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Lucy, Esq.
Lucy, Esq., Lawyer
Category: Family Law
Satisfied Customers: 27216
Experience:  Attorney with experience in family law.
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I am going through a divorce from an abusive man who will NOT

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I am going through a divorce from an abusive man who will NOT give up...things have to be his way. The attorney's bills are killing me at the moment and I have been informed I am probably going to have to capitulate or keeping paying. I am in York PA and am told I am unlikely to get much if any alimony if I get more than 50% property. My soon to be ex wants to give me neither. At this point I am willing to forego the alimony for more property (but he will even fight over what IS property...he spent much of the accounts and will argue that his accounts receivable for his business...which I did the books for...should not be an asset, although my lawyer says it should) should I approach this? Should I continue to fight it before the master, costs $$ or should I try to get him to make me an offer....if I ask for an offer, am I putting myself in a vulnerable position?

My name is XXXXX XXXXX I'd be happy to answer your questions today. I'm sorry to hear about your situation.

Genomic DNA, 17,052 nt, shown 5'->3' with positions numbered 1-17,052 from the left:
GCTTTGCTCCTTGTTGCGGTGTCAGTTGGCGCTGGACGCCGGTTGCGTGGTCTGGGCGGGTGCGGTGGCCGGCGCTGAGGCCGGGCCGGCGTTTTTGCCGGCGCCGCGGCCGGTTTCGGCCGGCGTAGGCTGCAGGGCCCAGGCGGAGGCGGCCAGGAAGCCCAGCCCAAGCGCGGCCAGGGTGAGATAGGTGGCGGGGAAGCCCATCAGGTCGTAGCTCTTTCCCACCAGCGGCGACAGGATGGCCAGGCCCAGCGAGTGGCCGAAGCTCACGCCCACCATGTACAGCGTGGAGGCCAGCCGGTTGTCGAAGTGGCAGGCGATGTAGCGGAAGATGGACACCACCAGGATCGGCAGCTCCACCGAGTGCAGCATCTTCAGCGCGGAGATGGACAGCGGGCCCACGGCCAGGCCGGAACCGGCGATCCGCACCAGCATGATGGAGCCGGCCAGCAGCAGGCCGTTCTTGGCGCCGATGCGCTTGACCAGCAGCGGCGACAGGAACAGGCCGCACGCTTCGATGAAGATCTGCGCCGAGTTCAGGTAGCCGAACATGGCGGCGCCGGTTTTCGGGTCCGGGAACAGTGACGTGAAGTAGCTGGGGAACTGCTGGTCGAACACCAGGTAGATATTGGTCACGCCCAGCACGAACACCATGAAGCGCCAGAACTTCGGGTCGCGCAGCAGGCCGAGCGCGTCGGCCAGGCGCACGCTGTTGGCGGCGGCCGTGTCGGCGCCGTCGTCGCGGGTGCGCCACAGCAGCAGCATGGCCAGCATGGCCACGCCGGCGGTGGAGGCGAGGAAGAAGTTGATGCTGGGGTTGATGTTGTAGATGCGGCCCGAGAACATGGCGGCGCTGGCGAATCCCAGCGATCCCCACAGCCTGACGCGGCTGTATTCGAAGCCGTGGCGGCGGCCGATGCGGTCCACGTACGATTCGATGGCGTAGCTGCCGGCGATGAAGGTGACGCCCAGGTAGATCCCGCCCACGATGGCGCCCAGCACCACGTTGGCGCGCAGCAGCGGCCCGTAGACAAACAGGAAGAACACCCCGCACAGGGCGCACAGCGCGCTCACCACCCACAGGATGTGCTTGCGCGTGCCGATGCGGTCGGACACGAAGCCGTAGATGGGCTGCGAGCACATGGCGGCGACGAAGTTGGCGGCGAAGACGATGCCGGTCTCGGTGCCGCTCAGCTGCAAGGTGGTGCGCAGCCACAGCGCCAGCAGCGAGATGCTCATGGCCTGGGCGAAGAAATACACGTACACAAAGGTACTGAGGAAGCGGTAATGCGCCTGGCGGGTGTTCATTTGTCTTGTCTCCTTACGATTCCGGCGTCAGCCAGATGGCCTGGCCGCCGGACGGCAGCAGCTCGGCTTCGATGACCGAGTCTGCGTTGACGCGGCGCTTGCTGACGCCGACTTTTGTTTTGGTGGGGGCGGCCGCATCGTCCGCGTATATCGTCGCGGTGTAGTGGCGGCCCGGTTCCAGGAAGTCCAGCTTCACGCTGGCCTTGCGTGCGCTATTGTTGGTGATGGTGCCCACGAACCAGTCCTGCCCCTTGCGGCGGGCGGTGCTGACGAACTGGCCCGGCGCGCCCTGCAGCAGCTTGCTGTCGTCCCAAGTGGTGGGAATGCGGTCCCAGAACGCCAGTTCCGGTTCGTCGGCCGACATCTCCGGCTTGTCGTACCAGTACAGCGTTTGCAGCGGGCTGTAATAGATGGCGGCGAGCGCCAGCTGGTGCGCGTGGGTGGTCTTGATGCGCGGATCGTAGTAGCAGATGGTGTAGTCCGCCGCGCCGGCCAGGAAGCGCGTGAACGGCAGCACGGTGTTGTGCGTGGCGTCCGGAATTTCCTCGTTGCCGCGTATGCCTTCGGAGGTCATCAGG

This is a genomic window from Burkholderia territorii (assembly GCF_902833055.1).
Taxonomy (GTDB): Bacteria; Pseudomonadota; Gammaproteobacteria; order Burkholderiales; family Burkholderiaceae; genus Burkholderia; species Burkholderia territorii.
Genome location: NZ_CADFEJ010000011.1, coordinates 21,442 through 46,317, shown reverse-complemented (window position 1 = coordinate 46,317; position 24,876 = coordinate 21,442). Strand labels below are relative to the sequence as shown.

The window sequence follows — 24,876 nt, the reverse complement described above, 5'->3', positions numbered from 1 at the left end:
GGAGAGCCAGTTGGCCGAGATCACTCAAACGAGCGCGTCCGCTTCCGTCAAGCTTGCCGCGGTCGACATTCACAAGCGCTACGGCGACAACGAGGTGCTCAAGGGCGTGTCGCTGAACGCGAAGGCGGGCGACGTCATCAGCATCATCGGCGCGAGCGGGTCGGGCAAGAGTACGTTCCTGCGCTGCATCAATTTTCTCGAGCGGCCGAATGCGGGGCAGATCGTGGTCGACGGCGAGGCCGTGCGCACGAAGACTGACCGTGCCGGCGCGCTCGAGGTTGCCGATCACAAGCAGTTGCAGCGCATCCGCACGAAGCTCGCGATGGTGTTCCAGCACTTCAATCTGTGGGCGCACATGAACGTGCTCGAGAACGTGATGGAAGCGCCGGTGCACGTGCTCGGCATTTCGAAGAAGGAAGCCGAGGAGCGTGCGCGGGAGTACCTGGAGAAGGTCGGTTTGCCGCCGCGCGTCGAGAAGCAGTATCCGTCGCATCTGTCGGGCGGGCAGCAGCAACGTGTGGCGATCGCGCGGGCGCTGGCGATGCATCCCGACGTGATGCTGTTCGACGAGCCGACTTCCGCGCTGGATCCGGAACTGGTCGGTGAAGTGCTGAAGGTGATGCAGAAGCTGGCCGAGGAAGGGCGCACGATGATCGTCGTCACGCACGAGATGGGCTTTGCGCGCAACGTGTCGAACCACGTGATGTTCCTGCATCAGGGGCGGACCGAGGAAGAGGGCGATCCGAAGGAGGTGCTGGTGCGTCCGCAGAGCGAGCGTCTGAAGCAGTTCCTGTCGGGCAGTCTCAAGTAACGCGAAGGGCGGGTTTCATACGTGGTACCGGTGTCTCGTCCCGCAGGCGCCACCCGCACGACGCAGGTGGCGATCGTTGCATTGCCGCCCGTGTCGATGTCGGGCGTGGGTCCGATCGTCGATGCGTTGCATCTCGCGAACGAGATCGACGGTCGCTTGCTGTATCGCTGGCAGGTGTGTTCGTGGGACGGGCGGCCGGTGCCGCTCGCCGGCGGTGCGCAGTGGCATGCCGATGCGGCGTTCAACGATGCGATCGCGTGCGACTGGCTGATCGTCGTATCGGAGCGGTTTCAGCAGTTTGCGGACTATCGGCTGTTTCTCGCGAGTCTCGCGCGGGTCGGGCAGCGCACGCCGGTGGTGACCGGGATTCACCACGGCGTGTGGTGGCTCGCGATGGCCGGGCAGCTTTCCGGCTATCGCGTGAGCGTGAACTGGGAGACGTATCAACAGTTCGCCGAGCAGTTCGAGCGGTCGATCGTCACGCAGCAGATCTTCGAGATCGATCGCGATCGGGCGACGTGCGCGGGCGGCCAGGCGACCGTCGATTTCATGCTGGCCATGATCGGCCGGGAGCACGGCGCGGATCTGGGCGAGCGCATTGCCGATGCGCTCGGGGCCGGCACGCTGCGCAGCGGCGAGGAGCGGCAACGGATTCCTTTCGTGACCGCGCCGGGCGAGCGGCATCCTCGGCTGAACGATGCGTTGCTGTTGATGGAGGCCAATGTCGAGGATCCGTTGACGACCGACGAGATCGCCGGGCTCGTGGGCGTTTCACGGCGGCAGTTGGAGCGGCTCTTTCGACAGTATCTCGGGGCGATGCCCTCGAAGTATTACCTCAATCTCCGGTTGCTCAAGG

There's nothing wrong with asking him to make an offer, or even making one yourself. It doesn't show weakness, so much as an interest in moving things along and avoiding the time and expense (and emotional drain) or a long, drawn-out trial. You're not obligated to accept any offer he makes. You can listen, think about it, and still proceed with trial. At least that might help you feel better about incurring additional fees and costs, if you know that he's not going to be willing to be reasonable. If you do want to do an offer, usually, your lawyer would call his lawyer and ask him if he has a number in mind. If you want to make an offer yourself, your lawyer would call, feel him out, see if they seem willing to negotiate, then throw an offer out there. Your first offer is usually going to be more than you need, and his first offer is usually going to be less than he's willing to pay. That's to help you meet somewhere in the middle.

Another thing you might want to think about (and ask your lawyer) is if you can ask the judge to order him to give you some money toward your attorney's fees. There's a public policy in favor of putting spouses in a divorce on equal footing, so, if he has substantially more income than you, you might be able to get the judge to make him help you out.

Good luck.
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